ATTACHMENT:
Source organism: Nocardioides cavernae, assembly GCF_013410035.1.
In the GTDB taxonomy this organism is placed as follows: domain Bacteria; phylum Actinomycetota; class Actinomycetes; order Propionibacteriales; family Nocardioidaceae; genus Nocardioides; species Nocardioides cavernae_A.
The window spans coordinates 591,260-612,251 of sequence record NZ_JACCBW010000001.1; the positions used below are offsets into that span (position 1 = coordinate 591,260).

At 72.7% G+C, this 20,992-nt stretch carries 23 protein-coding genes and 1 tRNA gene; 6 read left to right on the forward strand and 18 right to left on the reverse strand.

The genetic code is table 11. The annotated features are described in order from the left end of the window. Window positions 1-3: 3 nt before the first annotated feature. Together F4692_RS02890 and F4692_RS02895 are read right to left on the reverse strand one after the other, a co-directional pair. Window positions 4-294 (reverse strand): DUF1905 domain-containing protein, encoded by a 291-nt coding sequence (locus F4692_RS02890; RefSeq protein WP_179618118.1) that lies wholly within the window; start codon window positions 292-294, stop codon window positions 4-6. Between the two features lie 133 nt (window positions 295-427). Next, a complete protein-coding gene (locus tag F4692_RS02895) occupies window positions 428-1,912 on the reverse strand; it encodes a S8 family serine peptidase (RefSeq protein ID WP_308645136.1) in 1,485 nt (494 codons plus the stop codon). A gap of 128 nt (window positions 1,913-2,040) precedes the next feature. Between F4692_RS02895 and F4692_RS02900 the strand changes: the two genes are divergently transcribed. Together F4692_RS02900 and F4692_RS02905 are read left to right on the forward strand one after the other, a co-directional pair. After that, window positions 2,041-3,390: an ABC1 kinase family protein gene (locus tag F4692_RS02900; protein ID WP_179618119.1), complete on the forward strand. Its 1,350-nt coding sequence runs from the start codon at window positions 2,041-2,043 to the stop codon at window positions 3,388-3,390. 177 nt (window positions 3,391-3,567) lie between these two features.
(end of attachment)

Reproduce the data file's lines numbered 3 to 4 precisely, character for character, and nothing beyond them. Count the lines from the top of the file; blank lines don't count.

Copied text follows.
The window spans coordinates 591,260-612,251 of sequence record NZ_JACCBW010000001.1; the positions used below are offsets into that span (position 1 = coordinate 591,260).

At 72.7% G+C, this 20,992-nt stretch carries 23 protein-coding genes and 1 tRNA gene; 6 read left to right on the forward strand and 18 right to left on the reverse strand.